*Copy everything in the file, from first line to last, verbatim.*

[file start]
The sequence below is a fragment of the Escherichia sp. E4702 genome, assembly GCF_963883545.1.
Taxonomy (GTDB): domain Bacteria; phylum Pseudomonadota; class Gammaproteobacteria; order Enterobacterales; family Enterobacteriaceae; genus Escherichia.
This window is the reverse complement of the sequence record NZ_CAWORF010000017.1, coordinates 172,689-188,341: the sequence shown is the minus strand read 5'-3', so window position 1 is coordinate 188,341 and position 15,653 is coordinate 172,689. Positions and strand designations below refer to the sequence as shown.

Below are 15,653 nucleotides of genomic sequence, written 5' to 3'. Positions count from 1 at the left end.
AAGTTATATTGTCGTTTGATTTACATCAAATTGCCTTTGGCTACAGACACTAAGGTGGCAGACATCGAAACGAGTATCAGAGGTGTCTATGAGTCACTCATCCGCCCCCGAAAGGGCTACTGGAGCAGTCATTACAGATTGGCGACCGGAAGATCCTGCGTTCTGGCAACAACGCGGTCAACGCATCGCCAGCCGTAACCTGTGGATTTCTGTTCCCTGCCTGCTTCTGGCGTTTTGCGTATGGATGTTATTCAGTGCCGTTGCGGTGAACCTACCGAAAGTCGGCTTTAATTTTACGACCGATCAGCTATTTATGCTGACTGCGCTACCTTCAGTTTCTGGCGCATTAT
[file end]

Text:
The sequence below is a fragment of the Escherichia sp. E4702 genome, assembly GCF_963883545.1.
Taxonomy (GTDB): domain Bacteria; phylum Pseudomonadota; class Gammaproteobacteria; order Enterobacterales; family Enterobacteriaceae; genus Escherichia.
This window is the reverse complement of the sequence record NZ_CAWORF010000017.1, coordinates 172,689-188,341: the sequence shown is the minus strand read 5'-3', so window position 1 is coordinate 188,341 and position 15,653 is coordinate 172,689. Positions and strand designations below refer to the sequence as shown.

Below are 15,653 nucleotides of genomic sequence, written 5' to 3'. Positions count from 1 at the left end.
AAGTTATATTGTCGTTTGATTTACATCAAATTGCCTTTGGCTACAGACACTAAGGTGGCAGACATCGAAACGAGTATCAGAGGTGTCTATGAGTCACTCATCCGCCCCCGAAAGGGCTACTGGAGCAGTCATTACAGATTGGCGACCGGAAGATCCTGCGTTCTGGCAACAACGCGGTCAACGCATCGCCAGCCGTAACCTGTGGATTTCTGTTCCCTGCCTGCTTCTGGCGTTTTGCGTATGGATGTTATTCAGTGCCGTTGCGGTGAACCTACCGAAAGTCGGCTTTAATTTTACGACCGATCAGCTATTTATGCTGACTGCGCTACCTTCAGTTTCTGGCGCATTAT